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» » » » » Zanu PF creating dictator in Mnangagwa

File picture: President Emmerson Mnangagwa

as ruling party ignores citizens’ voices, railroads constitutional changes

Veeslee Mhepo

The sailing through Parliament, of the Zimbabwe Constitutional Amendment Bill Number II, which among other things, gives President Emmerson Mnangagwa unfettered powers over the appointment and promotion of judges has been widely viewed as retrogressive and a way of creating a dictator.

The Bill, which now awaits the Senate nod, deletes the running mate clause, okays the promotion of judges without public interviews, extends the women’s quota system to 2023, introduces the women’s quota in local authorities and also speaks to the youth quota system.

Political analyst Dr Takavafira Zhou said the constitutional amendments were self-defeating for Zanu PF which claims to have ushered in a ‘new dispensation’ saying they were retracing their footsteps back to the Mugabe days where they made him a dictator and ultimately the country’s worst nightmare.

“The amendment allows the President to appoint members of the judiciary without going through interview process as outlined in the current constitution.

“There is therefore a danger of the President staffing the judiciary with his cronies that can be used to his advantage in Zanu PF succession wars and to further amend constitution and entrench Zanu PF hegemonic power and deal with opposition.

“In most countries constitutional changes are not restricted to Parliament and Senate but referendum,” said Dr Zhou.

He said Zanu PF was abusing its parliamentary majority to stifle democracy and creating a one centre of power leads to dictatorship.

“Zanu PF is abusing its dominance of parliament to stifle democracy. The changes are entrenching the executive powers of the President that will see his dominance in the judiciary and compromising the separation of powers in the executive, judiciary and legislature that must safeguard democracy.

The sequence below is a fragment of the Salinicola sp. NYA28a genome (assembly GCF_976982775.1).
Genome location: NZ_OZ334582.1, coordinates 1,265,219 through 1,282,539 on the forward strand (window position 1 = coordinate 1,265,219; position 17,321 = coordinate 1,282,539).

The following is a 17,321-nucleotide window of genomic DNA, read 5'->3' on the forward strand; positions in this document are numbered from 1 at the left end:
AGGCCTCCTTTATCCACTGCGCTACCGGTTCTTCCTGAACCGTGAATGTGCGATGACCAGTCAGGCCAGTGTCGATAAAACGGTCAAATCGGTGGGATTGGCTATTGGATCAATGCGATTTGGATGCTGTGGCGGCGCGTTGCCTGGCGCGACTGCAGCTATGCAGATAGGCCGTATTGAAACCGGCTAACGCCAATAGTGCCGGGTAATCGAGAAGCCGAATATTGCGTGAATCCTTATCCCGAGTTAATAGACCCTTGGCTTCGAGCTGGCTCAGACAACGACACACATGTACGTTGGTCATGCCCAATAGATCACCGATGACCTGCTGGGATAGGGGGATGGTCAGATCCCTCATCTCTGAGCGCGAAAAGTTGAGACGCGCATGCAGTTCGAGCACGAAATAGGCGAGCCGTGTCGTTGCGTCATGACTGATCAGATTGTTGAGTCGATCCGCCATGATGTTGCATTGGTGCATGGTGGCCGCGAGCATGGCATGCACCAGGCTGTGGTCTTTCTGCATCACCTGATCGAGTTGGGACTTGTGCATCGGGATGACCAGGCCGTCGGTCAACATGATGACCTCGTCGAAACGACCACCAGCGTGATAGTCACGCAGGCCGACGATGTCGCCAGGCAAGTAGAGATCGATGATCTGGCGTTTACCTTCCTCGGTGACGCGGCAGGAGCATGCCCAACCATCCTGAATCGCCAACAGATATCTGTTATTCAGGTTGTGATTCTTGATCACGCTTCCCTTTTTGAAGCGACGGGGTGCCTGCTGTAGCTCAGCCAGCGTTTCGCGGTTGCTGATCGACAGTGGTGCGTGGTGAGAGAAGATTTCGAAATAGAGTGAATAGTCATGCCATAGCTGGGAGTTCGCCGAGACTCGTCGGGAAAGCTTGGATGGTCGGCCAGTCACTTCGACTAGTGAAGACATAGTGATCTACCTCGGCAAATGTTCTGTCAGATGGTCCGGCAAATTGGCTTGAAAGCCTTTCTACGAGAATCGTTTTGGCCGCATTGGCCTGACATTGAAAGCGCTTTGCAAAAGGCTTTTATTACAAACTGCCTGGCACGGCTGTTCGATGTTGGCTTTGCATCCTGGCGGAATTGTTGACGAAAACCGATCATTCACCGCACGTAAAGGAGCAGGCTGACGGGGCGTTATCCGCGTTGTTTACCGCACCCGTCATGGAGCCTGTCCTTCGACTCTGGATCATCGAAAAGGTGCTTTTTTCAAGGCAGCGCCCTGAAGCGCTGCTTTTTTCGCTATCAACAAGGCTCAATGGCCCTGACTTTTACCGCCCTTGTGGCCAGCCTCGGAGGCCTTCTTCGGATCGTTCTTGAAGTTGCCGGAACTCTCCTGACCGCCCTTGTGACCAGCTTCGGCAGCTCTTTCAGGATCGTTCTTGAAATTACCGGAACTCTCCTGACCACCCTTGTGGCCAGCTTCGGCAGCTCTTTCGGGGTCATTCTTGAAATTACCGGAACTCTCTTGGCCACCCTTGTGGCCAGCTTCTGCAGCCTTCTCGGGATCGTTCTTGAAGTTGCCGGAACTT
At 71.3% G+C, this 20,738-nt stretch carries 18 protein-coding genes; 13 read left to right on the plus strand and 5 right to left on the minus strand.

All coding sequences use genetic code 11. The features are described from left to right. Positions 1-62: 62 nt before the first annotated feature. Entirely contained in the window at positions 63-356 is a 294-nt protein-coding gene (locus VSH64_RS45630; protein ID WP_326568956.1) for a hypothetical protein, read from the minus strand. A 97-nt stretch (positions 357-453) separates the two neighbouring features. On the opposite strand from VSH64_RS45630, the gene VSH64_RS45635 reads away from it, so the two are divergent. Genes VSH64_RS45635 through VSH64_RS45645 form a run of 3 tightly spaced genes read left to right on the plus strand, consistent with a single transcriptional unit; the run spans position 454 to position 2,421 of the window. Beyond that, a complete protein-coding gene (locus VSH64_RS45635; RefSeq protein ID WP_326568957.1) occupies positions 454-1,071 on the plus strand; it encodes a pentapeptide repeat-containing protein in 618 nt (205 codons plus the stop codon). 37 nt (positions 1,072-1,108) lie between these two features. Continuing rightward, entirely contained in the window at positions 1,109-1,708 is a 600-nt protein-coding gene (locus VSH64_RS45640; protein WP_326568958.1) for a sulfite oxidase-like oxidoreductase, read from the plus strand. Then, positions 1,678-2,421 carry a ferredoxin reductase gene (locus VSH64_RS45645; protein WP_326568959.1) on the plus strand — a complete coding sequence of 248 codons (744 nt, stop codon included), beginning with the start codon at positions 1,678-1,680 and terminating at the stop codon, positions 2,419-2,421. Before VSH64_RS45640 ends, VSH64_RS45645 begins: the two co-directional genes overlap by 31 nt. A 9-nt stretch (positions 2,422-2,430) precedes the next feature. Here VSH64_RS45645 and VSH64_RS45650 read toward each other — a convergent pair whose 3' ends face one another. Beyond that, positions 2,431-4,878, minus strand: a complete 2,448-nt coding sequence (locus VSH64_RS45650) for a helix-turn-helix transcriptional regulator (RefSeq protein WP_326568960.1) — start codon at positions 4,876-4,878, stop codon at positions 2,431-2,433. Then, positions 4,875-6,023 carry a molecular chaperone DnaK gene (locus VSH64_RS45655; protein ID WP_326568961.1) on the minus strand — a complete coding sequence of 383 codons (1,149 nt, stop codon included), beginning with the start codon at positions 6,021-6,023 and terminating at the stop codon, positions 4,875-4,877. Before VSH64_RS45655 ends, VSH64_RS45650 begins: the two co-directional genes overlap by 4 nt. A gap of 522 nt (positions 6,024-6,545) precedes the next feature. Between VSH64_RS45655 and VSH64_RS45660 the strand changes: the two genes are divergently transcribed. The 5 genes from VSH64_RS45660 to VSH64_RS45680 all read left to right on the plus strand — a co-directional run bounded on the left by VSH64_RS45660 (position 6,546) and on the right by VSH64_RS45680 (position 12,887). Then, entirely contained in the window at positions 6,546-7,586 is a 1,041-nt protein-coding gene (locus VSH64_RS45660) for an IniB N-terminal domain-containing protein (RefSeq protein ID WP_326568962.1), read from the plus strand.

“This is the same behavior which created a dictator in the late former president Mugabe,” said Dr Zhou.

The Zimbabwe Human Rights Forum (The Forum), in a statement, said that the passing of the Bill was a clear sign of democratic deterioration as it did not give time for people’s opinions and full participation.

“The procedure adopted in fast-tracking the Bill through Parliament is unlawful and unconstitutional as it contravenes Subsections 328 (3) and (4) of the Constitution…passage of the bill marks a clear sign of democratic relapse.

“The Bill had been amended outside its original form days before the vote was passed through parliament without the requisite 90-day notice period, to invite members of the public to express their opinions on the revisions to the original bill.

 “The Bill wholesomely undermines separation of powers, checks and balances, citizen participation, parliamentary oversight and independence of institutions.

“It is clear that the bill seeks to consolidate and solidify the President’s position ahead of the 2023 elections and beyond,” said The Forum.

Zanu PF national Secretary for Legal Affairs Paul Mangwana, who was one of the chief architects of the 2013 Constitution, once remarked, at a workshop organized by TellZim News, that the amendments were necessary as Zanu PF was doing away with some sections which they were against and had to only accept for progress’ sake.

“We were given the power by the people and we are using that power. There are sections in that constitution which we were against but we just had to negotiate at the time.

“Now that we have the power we are making corrections and it can only be done when you have majority in parliament. It would be foolish not to use the power given to us by the people,” said Mangwana.

During the outreach to consult citizens on the contentious amendments, many people roundly rejected the changes which they said would reverse the country’s delicate and young constitutional achievements.

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